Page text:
Is negative self talk normal for teens?

Ahhh teenagers.

Scaring their parents since the dawn of time.

So much crap exists in the mainstream media world about how awful the adolescent years can be, which is probably why I adore working with this group of folks so dang much.

Sullen? Isolating? Combative?

Try - vibrant, working HARD, processing... and doing it while navigating some of the most important big picture philosophical questions of their lives! Who are they? Why are they that way? Who do they want to be? Do they have what it takes to get there or be that?


It makes sense that through this period there are doubts, worries, and fears. Fear often presents as irritability or anger, which is part of the cliche story of teenager-hood. Fear also can turn around and become internalized, leading to some pretty intense thoughts and feelings of failure and hopelessness.


This is when I get the calls from parents.

"My kid keeps saying they're behind and will never catch up."


"My daughter sees her older sister living on her own and has basically decided she will never feel comfortable leaving home."


"My son's first response to a challenge is to blame himself, call himself a name (like dumb or stupid) and give up! What do I do? Is negative self-talk in teens normal?"



This is, obviously, a complicated question with no single right answer. Yes, to some extent, negative self talk is "normal." (But, btw, "normal" and "healthy" are NOT synonyms.) We all have moments where we aren't thrilled with how we are acting, or wish we were doing better.


However, ongoing self-bashing or internalized shame does worry me as a therapist. Sometimes we get locked in a certain story of ourselves, and it does take help and intervention to rewrite it. That's what I do as a narrative therapist. I help teens - but I also help you, their parents, because it's really difficult when you're that close to the situation.


First - remember what stage of development they are in. Anyone who has taken a basic psych or child development class has heard the name Erik Erikson. He wrote about the psycho-social stages of human development and the crisis we go through in each of them. Teenagers are going through Identity versus Role Confusion. Essentially - they are trying to figure out who they are and where they belong.


GROWTH IS UNCOMFORTABLE, because growth doesn't happen in our safety-zones, and teenagers are spending a lot of time in the growth zone. They are stretching their limits, pushing boundaries (theirs and yours) and it is their developmental job to do just that.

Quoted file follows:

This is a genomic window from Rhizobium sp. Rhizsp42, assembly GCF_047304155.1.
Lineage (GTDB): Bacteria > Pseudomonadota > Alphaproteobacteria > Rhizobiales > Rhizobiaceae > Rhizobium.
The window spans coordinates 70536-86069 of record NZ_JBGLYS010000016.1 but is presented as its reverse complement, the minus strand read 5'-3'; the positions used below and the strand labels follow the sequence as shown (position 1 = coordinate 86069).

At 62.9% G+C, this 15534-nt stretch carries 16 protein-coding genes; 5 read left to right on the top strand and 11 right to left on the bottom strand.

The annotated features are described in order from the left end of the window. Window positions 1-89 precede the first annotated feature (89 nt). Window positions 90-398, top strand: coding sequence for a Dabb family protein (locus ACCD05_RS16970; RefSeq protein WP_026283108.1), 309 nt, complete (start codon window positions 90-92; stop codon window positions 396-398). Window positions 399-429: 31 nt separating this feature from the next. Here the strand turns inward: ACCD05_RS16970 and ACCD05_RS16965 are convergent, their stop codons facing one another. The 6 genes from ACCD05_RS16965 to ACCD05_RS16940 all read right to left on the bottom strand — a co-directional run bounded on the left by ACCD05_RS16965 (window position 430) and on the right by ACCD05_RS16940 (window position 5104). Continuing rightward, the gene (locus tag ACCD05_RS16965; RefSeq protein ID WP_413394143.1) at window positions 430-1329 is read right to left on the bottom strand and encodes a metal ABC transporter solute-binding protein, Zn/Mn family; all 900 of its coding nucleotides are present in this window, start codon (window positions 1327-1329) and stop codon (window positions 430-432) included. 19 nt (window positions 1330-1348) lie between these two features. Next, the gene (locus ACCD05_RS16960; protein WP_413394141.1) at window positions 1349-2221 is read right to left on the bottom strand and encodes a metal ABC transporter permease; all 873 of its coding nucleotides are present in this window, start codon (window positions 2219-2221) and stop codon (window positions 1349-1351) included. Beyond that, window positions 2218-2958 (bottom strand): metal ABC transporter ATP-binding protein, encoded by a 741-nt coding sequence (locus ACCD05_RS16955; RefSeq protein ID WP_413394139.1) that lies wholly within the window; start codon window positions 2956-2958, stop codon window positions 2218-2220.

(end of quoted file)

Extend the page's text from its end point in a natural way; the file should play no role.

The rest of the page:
It's their job, and their job is uncomfortable. So remember that the next time you think they're being moody for no reason.


teenager in front of her white car
The author as a freshly 18 year old, on a multi-state road trip probably horrifying her parents

Because it's uncomfortable, they can often think they're doing it wrong or that they aren't good enough.


There is so much variation in teen development that it's easy to look around at others and compare themselves, and find themselves lacking. Also, because finding their place in the world (and with their friends) is such a focus of their developmental job as teens they can be really focused on their social group, which means there is a lot of comparison happening.


The cherry on top is that they are also dealing with societal expectations that they might feel like they don't have the skills to handle yet... like the thought that they're supposed to move out and suddenly know everything about adulting at the age of 18. When you're 15, that can feel incredibly daunting. Even if they are in a family that doesn't expect that, there are many covert messages that suggest they're supposed to be *able* to do that.


So - discomfort, growth, these things will happen.

What we want to avoid is ongoing internalization that there is something wrong with them for having challenges or struggles.


Here are some solutions for parents:


DON'T REASSURE

This goes against the grain, I know. But when you say, "no, no, it's fine, you're fine, it'll be easy, you're great" you dismiss their fears which makes them a) not be able to trust you, and b)feel even more shame that they have the fears.


We aren't always great at sitting next to someone in discomfort, but that's what you have to do.


EXTERNALIZE (said in Daalek voice)

Use "person-first" language even if it feels silly. "I'm a failure" turns into, "you're someone who is having a hard time right now." Bonus - putting that "right now" on the end of the sentence gives language to the fact that this is a temporary feeling without you having to explicitly say, "this is a temporary feeling."


ADD TO THE EVIDENCE

Help with restating. They say, "I can't do this, I'm a failure" you nod, and say, "yes, this situation is really throwing up some big challenges!"


Help generalize skills. Do they show strength or aptitude in Minecraft, on the soccer field, with their younger siblings? Help connect the dots for them so they can see that those qualities could transfer. "I'm never going to be able to do this" can be met with, "This reminds me of when you struggled for weeks to beat that boss on Mario Odyssey! I was so impressed by your persistence."


Sidebar: this is why video games are actually a really healthy, important, wonderful tool for mental health, and if you struggle with that, I suggest my upcoming webinar Kids, Screen time, and Mental Health.


Get going with that, and let me know what happens.


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